One afternoon a few years back, I took my hub’s watch to Zamora Jewelers for some minor repair. I handed it over to Betty and explained what I needed. Betty took it to Mike, who was sitting as always behind the counter at his work bench. Mike picked up his ever present jeweler’s loupe and took a look.

I was browsing the jewelry case, when I heard him. “Oops,” he said.

I looked up and saw him looking sheepish as Betty gazed on.

“I broke it,” he said.

“Oh,” I managed. “Can it be fixed?”

Mike didn’t say anything, just grinned a little. Betty shot him a mild look of disapproval.

“He’s kidding,” she said. Then, “Mike?”

Mike looked at me, a mischievous twinkle in his eye. The watch would be ready the next day.


I learned a few days ago that Zamora’s is in its final days, the inventory discounted at 40 percent until the little shop in the Sea Towne Shopping Center is cleared. I was saddened, but not surprised. I knew Mike’s health had been declining - though I had no idea he is 91 years old. He’d been diagnosed with Alzheimer’s some time ago, and recently suffered a fall that left him with a broken neck and wheelchair bound. Betty is his sole caregiver.

I discovered Zamora’s not long after moving here, and frequently stopped in to browse the abundance of jewelry, gifts and knick knacks. I bought a heart-shaped crystal ring and a pair of blue topaz earrings dangling from the finest of chains. I took our watches in to be repaired or for new batteries, handed my rings over to Mike to inspect for loose stones and worn prongs. For a time, there were wine walks at Sea Towne and there was always a line outside Zamora’s as we waited our turn to go inside for a taste of vino and a visit with Betty and Mike. That’s was what made Zamora’s different from just any other shop. It was never all business, it was being part of the community, catching up on the latest news, sharing a little of our lives. And yet, it was only after I learned that they would soon be gone that I really started getting to know Betty and Mike. Isn’t that always the way?

Betty and Mike met in 1963 when Betty, fresh out of high school and looking for a job, found one with Mike in the little jewelry nook he operated in the Thrifty Drug in North Bend. She was 18 or so; he was 19 years her senior - and married. As Mike’s business grew, he moved to bigger and bigger shops, Betty always following. Mike divorced and remarried and divorced again. And there was Betty, ever the dedicated employee. Then the mills shut down and on they went to Portland, where they made city friends and went out on the town. And finally, yes finally, 11 years after Betty “fell” into the jewelry business, the couple traveled to Reno for a marriage license and said their “I dos” in Lake Tahoe. They returned to the jewelry business in Portland, but Betty, who was born and raised in North Bend, just couldn’t get comfortable in the tropics of Oregon’s biggest city. “I couldn’t take the heat in Portland,” she said. “It was too hot for me.” And that’s how, in 1976, Newport landed Zamora Jewelers.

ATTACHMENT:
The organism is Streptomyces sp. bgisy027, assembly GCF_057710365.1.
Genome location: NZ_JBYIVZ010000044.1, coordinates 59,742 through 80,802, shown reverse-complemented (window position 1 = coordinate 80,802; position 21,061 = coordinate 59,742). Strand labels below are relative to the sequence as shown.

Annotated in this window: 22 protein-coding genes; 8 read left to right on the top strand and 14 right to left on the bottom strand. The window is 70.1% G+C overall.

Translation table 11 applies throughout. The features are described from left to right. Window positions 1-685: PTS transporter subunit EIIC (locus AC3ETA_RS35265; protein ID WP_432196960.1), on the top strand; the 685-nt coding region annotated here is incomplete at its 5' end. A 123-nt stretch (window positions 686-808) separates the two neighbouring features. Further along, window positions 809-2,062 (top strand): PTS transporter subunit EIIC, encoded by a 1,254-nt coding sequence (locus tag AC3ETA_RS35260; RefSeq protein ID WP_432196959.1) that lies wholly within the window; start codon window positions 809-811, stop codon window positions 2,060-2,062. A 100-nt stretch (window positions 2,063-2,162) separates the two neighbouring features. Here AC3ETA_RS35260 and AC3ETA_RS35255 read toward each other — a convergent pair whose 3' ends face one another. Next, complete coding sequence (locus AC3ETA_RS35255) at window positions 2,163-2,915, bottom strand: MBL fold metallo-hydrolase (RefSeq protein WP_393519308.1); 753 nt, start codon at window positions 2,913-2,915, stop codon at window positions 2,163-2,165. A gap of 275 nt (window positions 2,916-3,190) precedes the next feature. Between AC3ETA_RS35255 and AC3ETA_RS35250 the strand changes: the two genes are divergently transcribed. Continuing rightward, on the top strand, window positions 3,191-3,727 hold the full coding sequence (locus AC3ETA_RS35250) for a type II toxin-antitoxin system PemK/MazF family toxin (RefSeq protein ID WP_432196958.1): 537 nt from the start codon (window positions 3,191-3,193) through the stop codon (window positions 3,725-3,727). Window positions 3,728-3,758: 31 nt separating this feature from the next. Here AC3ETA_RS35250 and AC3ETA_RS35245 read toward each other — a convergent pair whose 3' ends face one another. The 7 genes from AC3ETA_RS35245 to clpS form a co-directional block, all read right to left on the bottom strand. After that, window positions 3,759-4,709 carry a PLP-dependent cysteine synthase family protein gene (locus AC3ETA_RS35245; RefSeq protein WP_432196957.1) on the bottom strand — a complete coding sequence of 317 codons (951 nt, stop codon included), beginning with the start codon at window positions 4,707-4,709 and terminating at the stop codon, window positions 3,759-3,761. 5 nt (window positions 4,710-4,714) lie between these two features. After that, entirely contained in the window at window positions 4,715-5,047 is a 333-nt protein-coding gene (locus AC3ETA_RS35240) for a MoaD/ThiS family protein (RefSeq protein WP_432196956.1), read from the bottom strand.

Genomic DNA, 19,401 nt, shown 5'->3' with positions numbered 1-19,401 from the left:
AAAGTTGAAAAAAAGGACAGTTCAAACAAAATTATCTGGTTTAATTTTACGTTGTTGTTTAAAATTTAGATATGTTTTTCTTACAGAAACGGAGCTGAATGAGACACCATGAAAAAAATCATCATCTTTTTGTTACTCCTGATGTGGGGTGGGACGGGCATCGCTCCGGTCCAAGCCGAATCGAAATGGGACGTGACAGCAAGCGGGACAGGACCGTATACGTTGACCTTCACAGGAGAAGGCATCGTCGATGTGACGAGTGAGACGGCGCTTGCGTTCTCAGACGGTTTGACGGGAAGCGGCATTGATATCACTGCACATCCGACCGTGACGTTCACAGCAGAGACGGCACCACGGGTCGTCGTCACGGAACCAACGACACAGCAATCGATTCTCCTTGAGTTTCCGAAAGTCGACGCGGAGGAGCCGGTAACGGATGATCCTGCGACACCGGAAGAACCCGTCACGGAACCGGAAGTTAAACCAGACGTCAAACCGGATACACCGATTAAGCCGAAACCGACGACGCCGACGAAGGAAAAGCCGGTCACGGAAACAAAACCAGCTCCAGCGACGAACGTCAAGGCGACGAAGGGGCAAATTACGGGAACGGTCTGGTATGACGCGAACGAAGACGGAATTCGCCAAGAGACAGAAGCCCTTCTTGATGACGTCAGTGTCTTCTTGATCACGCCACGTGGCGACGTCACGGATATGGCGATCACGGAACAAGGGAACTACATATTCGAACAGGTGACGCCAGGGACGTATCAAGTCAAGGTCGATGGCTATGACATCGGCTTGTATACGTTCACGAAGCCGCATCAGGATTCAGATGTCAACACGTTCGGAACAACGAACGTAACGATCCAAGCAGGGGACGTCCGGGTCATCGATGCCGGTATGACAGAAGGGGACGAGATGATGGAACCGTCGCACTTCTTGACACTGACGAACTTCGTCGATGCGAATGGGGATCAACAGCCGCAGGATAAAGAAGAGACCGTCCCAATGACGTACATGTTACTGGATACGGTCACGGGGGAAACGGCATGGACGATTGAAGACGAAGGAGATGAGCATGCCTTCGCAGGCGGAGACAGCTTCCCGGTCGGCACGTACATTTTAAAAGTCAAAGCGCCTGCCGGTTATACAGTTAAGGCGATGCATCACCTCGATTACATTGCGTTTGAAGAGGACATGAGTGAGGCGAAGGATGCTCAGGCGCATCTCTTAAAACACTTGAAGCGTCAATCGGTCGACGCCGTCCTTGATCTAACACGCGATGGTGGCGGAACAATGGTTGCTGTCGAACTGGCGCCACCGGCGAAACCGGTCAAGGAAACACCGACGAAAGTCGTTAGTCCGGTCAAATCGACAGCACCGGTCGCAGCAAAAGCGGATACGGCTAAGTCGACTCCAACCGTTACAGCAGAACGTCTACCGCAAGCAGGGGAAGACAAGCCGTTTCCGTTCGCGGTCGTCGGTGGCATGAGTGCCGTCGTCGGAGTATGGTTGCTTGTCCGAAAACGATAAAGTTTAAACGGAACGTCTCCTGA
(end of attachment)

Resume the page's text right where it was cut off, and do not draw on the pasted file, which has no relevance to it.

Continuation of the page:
After I heard Betty and Mike were closing up shop, I stopped by, hoping to find one last piece of jewelry, but mostly just to say how much they would be missed. Betty was at her usual spot by the register. We chatted a moment and then Betty made sure I knew Mike was there, too, watching the comings and goings from his wheelchair behind the counter.

His memory is very short, these days. “You tell him one thing and the next second it’s gone,” Betty said.

But he’s still a joker.

“Since he doesn’t wait on people anymore, he doesn’t know who anyone is,” Betty said. “And he knows he doesn’t know who it is, so when people come in, he’ll just pick out a name, like, ‘Hello Mable.’”

I’m sure that afternoon when I visited Mike had no clue who I was. But I caught his eye, he called out hello, and gave me that warm smile of his. And sure enough that mischievous twinkle was still there.

Lori Tobias is the author of the novel “Wander” and a journalist of many years. Follow her at

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